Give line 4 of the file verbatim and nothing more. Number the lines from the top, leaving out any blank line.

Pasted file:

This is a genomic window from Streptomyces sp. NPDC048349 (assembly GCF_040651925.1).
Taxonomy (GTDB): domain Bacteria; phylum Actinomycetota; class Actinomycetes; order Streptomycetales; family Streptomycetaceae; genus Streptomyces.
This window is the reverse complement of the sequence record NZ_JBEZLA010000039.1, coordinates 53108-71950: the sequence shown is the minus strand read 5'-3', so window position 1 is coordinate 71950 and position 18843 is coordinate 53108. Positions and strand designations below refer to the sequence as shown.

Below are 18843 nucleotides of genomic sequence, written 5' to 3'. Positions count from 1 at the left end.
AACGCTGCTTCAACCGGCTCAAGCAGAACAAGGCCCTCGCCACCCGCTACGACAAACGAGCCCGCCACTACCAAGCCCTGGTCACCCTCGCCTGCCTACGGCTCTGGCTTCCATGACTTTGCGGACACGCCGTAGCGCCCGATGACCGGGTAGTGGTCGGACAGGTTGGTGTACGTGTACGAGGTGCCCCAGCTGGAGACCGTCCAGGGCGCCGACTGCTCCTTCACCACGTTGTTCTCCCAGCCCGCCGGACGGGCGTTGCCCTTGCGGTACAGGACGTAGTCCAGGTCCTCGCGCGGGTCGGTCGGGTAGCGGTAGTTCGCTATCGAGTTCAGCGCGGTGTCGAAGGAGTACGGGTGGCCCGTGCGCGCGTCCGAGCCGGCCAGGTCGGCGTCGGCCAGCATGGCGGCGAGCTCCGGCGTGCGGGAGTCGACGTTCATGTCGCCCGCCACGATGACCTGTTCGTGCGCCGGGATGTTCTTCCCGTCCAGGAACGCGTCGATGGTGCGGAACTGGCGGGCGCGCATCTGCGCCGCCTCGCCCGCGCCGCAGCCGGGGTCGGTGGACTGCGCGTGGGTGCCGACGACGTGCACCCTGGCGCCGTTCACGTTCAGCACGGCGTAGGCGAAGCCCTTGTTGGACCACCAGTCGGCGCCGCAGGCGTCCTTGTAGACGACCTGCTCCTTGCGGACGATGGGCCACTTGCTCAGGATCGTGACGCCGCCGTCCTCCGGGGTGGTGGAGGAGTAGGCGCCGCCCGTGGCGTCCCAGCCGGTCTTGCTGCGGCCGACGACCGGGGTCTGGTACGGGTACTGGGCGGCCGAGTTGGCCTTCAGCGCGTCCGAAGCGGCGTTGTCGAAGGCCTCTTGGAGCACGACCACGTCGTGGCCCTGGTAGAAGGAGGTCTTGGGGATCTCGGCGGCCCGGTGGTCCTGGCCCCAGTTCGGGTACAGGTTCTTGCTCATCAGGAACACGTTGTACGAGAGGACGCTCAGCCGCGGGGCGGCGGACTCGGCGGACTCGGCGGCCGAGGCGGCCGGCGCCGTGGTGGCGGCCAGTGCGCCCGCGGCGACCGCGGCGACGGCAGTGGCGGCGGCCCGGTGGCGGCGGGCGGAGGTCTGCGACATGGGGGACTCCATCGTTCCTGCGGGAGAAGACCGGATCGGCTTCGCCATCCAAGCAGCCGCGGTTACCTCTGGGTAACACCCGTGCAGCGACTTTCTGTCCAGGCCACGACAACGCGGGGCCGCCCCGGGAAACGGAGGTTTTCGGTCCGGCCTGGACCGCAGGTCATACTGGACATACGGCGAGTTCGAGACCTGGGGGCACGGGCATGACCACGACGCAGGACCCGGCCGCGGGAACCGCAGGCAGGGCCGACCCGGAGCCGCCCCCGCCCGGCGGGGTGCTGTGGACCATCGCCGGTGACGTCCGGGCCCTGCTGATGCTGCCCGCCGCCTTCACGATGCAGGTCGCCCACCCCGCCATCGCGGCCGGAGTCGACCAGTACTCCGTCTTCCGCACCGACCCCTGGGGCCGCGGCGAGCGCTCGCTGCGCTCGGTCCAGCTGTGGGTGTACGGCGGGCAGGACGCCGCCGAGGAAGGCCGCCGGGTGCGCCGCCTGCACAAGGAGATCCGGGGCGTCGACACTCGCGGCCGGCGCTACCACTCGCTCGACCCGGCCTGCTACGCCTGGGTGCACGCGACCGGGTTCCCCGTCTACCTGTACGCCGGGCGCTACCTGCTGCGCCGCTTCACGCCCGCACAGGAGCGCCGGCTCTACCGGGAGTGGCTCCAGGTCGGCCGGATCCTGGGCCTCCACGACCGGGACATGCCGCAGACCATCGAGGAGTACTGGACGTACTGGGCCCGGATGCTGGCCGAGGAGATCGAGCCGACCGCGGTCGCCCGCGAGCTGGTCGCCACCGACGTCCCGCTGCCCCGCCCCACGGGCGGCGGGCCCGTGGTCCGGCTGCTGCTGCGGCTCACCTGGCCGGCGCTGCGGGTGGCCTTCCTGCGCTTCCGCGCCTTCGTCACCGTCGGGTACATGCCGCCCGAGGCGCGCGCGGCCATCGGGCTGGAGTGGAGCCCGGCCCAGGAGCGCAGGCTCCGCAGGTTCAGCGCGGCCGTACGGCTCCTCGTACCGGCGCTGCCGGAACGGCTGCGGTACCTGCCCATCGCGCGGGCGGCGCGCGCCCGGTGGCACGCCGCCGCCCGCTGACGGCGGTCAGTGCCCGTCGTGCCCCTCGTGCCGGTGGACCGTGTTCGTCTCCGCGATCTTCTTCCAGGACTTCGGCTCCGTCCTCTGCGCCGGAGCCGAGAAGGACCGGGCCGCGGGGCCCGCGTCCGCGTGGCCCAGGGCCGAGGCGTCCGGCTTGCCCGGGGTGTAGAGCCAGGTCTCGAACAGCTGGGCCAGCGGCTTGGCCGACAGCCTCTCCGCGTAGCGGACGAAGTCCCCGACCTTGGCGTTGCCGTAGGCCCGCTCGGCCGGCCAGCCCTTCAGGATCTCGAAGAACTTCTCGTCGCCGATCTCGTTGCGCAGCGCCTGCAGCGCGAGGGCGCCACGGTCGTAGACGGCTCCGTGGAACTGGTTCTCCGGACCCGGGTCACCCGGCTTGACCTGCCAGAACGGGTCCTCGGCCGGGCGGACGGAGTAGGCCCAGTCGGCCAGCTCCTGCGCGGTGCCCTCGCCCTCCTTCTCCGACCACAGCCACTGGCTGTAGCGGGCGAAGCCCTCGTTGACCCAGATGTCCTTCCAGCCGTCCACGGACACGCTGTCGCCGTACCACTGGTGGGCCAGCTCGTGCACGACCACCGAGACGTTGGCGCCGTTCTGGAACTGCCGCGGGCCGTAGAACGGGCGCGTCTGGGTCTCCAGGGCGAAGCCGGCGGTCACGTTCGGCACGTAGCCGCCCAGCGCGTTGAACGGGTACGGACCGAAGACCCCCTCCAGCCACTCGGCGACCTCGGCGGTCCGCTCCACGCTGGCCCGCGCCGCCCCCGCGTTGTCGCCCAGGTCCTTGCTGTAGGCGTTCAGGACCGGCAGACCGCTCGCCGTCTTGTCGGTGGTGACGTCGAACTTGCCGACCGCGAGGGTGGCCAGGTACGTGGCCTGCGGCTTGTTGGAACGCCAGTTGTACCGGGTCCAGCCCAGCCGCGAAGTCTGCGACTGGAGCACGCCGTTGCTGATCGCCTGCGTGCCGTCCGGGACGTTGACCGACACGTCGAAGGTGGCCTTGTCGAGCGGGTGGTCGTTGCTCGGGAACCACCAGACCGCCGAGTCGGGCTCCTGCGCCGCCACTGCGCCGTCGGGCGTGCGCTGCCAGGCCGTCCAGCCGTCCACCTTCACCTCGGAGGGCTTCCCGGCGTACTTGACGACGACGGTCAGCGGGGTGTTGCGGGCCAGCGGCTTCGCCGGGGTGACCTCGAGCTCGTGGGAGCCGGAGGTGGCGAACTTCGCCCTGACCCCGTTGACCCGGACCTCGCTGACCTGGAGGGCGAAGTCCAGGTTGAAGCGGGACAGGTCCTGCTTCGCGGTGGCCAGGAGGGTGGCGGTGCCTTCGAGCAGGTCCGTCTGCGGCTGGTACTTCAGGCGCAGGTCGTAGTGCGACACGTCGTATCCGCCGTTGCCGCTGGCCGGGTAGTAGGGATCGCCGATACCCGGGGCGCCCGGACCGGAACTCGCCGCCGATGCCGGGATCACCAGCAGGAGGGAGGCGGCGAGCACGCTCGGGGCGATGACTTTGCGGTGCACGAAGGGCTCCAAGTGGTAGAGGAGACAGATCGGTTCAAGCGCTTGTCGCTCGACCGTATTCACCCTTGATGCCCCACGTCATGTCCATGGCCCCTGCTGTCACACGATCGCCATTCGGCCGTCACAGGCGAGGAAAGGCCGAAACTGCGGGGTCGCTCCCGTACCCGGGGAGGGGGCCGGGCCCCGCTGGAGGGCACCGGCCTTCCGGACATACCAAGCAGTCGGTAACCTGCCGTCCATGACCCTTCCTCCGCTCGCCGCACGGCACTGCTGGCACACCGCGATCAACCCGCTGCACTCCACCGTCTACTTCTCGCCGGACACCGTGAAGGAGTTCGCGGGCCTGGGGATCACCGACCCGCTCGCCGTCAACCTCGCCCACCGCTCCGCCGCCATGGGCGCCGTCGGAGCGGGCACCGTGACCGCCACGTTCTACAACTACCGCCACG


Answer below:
Below are 18843 nucleotides of genomic sequence, written 5' to 3'. Positions count from 1 at the left end.